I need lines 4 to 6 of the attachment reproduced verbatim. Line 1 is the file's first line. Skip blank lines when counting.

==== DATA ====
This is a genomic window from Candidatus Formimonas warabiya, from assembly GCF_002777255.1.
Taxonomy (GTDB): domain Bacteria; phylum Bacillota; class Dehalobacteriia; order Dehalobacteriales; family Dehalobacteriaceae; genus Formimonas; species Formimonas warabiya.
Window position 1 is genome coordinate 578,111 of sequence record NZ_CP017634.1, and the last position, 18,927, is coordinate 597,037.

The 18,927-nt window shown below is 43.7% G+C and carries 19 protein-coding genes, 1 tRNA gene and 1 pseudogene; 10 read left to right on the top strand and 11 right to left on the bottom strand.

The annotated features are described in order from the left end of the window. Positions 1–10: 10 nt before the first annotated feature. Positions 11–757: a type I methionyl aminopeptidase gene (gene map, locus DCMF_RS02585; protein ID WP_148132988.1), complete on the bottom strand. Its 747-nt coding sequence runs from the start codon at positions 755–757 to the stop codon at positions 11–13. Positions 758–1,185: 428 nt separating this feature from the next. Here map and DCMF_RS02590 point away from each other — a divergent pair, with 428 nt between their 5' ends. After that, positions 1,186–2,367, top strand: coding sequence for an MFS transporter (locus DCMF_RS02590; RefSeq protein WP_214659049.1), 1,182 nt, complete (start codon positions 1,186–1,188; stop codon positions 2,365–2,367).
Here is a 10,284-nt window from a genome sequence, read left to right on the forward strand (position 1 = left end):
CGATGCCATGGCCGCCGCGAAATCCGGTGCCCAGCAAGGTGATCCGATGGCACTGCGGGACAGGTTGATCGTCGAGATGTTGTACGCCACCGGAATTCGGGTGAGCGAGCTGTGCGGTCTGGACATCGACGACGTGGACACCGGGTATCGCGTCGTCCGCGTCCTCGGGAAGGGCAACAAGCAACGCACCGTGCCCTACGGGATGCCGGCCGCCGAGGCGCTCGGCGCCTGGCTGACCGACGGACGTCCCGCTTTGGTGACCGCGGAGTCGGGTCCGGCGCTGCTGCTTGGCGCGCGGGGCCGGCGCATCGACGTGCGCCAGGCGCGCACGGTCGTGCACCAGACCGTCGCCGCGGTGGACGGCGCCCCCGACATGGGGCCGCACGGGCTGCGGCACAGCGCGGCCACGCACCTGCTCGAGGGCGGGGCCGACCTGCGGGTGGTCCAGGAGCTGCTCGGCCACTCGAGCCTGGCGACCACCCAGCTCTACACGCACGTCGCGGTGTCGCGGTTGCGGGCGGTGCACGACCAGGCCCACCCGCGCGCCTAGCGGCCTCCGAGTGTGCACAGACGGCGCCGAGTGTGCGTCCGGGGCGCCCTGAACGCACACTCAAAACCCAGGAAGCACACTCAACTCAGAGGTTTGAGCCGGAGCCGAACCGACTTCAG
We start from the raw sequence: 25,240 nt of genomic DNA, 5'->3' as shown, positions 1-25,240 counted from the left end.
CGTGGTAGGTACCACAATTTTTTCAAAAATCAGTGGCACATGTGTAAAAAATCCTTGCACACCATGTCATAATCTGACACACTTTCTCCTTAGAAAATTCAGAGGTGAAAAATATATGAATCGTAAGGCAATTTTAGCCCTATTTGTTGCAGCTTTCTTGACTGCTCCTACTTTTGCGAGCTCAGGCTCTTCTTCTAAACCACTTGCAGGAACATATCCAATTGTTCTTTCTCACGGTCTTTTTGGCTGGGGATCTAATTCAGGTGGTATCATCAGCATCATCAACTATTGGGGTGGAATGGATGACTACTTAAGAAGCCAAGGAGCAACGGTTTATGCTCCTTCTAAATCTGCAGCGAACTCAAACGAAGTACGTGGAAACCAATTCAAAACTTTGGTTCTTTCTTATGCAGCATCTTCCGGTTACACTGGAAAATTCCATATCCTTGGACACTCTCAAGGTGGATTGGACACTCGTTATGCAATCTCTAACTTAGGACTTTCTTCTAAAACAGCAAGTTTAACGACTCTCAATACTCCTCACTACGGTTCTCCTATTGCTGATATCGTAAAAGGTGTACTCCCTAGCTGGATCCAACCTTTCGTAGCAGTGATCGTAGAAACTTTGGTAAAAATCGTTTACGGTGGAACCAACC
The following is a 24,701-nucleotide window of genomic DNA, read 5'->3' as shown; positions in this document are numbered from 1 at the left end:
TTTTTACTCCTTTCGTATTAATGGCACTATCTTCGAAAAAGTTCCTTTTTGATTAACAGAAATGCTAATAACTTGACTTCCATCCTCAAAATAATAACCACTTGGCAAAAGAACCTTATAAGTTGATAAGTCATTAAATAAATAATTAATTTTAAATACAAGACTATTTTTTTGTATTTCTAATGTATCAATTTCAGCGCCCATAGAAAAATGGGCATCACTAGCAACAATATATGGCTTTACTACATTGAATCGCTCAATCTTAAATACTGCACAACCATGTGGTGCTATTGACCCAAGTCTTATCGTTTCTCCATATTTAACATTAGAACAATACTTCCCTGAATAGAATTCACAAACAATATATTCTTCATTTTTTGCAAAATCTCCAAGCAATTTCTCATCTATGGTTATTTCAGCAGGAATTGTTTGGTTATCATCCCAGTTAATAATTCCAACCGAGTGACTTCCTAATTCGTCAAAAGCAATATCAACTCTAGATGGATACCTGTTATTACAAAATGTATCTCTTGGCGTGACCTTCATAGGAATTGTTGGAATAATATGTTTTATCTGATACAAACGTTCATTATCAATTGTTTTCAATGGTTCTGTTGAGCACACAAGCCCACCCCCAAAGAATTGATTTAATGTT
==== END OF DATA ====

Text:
The 18,927-nt window shown below is 43.7% G+C and carries 19 protein-coding genes, 1 tRNA gene and 1 pseudogene; 10 read left to right on the top strand and 11 right to left on the bottom strand.

The annotated features are described in order from the left end of the window. Positions 1–10: 10 nt before the first annotated feature. Positions 11–757: a type I methionyl aminopeptidase gene (gene map, locus DCMF_RS02585; protein ID WP_148132988.1), complete on the bottom strand. Its 747-nt coding sequence runs from the start codon at positions 755–757 to the stop codon at positions 11–13. Positions 758–1,185: 428 nt separating this feature from the next. Here map and DCMF_RS02590 point away from each other — a divergent pair, with 428 nt between their 5' ends. After that, positions 1,186–2,367, top strand: coding sequence for an MFS transporter (locus DCMF_RS02590; RefSeq protein WP_214659049.1), 1,182 nt, complete (start codon positions 1,186–1,188; stop codon positions 2,365–2,367).
Here is a 10,284-nt window from a genome sequence, read left to right on the forward strand (position 1 = left end):